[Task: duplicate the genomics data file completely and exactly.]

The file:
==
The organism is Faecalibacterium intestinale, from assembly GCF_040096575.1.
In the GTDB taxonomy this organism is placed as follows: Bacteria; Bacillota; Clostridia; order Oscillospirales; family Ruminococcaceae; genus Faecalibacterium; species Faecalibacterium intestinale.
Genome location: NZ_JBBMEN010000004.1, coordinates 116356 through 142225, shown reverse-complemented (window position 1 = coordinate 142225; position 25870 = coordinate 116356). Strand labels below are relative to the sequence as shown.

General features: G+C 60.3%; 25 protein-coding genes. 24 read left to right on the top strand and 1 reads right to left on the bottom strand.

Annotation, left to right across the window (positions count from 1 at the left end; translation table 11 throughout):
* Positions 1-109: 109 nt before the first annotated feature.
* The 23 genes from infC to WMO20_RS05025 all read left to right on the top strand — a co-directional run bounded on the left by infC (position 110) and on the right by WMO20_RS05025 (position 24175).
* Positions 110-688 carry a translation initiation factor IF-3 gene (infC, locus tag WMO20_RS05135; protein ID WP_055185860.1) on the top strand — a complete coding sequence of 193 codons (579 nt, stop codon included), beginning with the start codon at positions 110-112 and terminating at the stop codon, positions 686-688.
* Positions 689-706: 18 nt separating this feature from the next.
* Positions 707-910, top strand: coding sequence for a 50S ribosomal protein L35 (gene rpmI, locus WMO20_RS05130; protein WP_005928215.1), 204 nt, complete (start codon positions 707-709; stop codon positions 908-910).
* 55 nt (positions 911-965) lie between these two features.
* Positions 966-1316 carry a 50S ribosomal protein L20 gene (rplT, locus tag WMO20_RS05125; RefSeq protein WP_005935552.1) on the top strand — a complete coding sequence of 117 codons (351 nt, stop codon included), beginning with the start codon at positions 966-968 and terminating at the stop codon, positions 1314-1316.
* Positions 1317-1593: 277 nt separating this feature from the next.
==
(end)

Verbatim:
The organism is Faecalibacterium intestinale, from assembly GCF_040096575.1.
In the GTDB taxonomy this organism is placed as follows: Bacteria; Bacillota; Clostridia; order Oscillospirales; family Ruminococcaceae; genus Faecalibacterium; species Faecalibacterium intestinale.
Genome location: NZ_JBBMEN010000004.1, coordinates 116356 through 142225, shown reverse-complemented (window position 1 = coordinate 142225; position 25870 = coordinate 116356). Strand labels below are relative to the sequence as shown.

General features: G+C 60.3%; 25 protein-coding genes. 24 read left to right on the top strand and 1 reads right to left on the bottom strand.

Annotation, left to right across the window (positions count from 1 at the left end; translation table 11 throughout):
* Positions 1-109: 109 nt before the first annotated feature.
* The 23 genes from infC to WMO20_RS05025 all read left to right on the top strand — a co-directional run bounded on the left by infC (position 110) and on the right by WMO20_RS05025 (position 24175).
* Positions 110-688 carry a translation initiation factor IF-3 gene (infC, locus tag WMO20_RS05135; protein ID WP_055185860.1) on the top strand — a complete coding sequence of 193 codons (579 nt, stop codon included), beginning with the start codon at positions 110-112 and terminating at the stop codon, positions 686-688.
* Positions 689-706: 18 nt separating this feature from the next.
* Positions 707-910, top strand: coding sequence for a 50S ribosomal protein L35 (gene rpmI, locus WMO20_RS05130; protein WP_005928215.1), 204 nt, complete (start codon positions 707-709; stop codon positions 908-910).
* 55 nt (positions 911-965) lie between these two features.
* Positions 966-1316 carry a 50S ribosomal protein L20 gene (rplT, locus tag WMO20_RS05125; RefSeq protein WP_005935552.1) on the top strand — a complete coding sequence of 117 codons (351 nt, stop codon included), beginning with the start codon at positions 966-968 and terminating at the stop codon, positions 1314-1316.
* Positions 1317-1593: 277 nt separating this feature from the next.